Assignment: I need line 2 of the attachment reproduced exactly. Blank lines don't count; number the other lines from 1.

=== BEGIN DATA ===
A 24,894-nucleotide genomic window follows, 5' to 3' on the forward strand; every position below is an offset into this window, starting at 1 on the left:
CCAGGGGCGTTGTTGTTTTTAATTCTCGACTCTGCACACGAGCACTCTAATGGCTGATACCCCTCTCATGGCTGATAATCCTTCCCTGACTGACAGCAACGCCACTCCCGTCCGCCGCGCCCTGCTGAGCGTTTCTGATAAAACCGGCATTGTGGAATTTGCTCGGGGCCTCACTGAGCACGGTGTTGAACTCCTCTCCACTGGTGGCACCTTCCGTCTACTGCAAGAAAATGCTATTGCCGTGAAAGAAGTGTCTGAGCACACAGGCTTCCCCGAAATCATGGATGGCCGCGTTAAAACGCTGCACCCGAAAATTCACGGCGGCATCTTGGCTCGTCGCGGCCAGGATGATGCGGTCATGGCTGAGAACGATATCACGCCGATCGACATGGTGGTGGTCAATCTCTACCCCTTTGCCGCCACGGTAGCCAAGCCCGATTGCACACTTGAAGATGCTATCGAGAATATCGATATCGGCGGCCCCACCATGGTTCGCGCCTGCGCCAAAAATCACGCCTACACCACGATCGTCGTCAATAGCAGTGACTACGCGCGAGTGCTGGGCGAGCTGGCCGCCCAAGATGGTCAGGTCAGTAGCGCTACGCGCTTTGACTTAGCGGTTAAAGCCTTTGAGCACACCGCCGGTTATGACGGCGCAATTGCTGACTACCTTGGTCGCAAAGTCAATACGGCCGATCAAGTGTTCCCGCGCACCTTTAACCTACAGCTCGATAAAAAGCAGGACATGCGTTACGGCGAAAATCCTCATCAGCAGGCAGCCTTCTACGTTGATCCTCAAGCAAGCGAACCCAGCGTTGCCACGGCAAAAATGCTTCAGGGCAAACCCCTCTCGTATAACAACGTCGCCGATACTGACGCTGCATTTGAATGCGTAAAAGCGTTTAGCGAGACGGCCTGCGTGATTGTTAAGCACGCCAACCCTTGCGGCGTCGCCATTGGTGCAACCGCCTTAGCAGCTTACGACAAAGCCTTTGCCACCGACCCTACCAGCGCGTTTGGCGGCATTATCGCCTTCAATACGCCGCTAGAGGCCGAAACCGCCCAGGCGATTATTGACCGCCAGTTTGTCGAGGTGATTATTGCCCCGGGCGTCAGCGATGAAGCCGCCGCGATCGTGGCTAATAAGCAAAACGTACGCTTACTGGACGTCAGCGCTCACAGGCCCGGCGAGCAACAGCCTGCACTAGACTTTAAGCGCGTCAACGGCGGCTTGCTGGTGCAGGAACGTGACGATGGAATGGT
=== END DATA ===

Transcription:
CCAGGGGCGTTGTTGTTTTTAATTCTCGACTCTGCACACGAGCACTCTAATGGCTGATACCCCTCTCATGGCTGATAATCCTTCCCTGACTGACAGCAACGCCACTCCCGTCCGCCGCGCCCTGCTGAGCGTTTCTGATAAAACCGGCATTGTGGAATTTGCTCGGGGCCTCACTGAGCACGGTGTTGAACTCCTCTCCACTGGTGGCACCTTCCGTCTACTGCAAGAAAATGCTATTGCCGTGAAAGAAGTGTCTGAGCACACAGGCTTCCCCGAAATCATGGATGGCCGCGTTAAAACGCTGCACCCGAAAATTCACGGCGGCATCTTGGCTCGTCGCGGCCAGGATGATGCGGTCATGGCTGAGAACGATATCACGCCGATCGACATGGTGGTGGTCAATCTCTACCCCTTTGCCGCCACGGTAGCCAAGCCCGATTGCACACTTGAAGATGCTATCGAGAATATCGATATCGGCGGCCCCACCATGGTTCGCGCCTGCGCCAAAAATCACGCCTACACCACGATCGTCGTCAATAGCAGTGACTACGCGCGAGTGCTGGGCGAGCTGGCCGCCCAAGATGGTCAGGTCAGTAGCGCTACGCGCTTTGACTTAGCGGTTAAAGCCTTTGAGCACACCGCCGGTTATGACGGCGCAATTGCTGACTACCTTGGTCGCAAAGTCAATACGGCCGATCAAGTGTTCCCGCGCACCTTTAACCTACAGCTCGATAAAAAGCAGGACATGCGTTACGGCGAAAATCCTCATCAGCAGGCAGCCTTCTACGTTGATCCTCAAGCAAGCGAACCCAGCGTTGCCACGGCAAAAATGCTTCAGGGCAAACCCCTCTCGTATAACAACGTCGCCGATACTGACGCTGCATTTGAATGCGTAAAAGCGTTTAGCGAGACGGCCTGCGTGATTGTTAAGCACGCCAACCCTTGCGGCGTCGCCATTGGTGCAACCGCCTTAGCAGCTTACGACAAAGCCTTTGCCACCGACCCTACCAGCGCGTTTGGCGGCATTATCGCCTTCAATACGCCGCTAGAGGCCGAAACCGCCCAGGCGATTATTGACCGCCAGTTTGTCGAGGTGATTATTGCCCCGGGCGTCAGCGATGAAGCCGCCGCGATCGTGGCTAATAAGCAAAACGTACGCTTACTGGACGTCAGCGCTCACAGGCCCGGCGAGCAACAGCCTGCACTAGACTTTAAGCGCGTCAACGGCGGCTTGCTGGTGCAGGAACGTGACGATGGAATGGT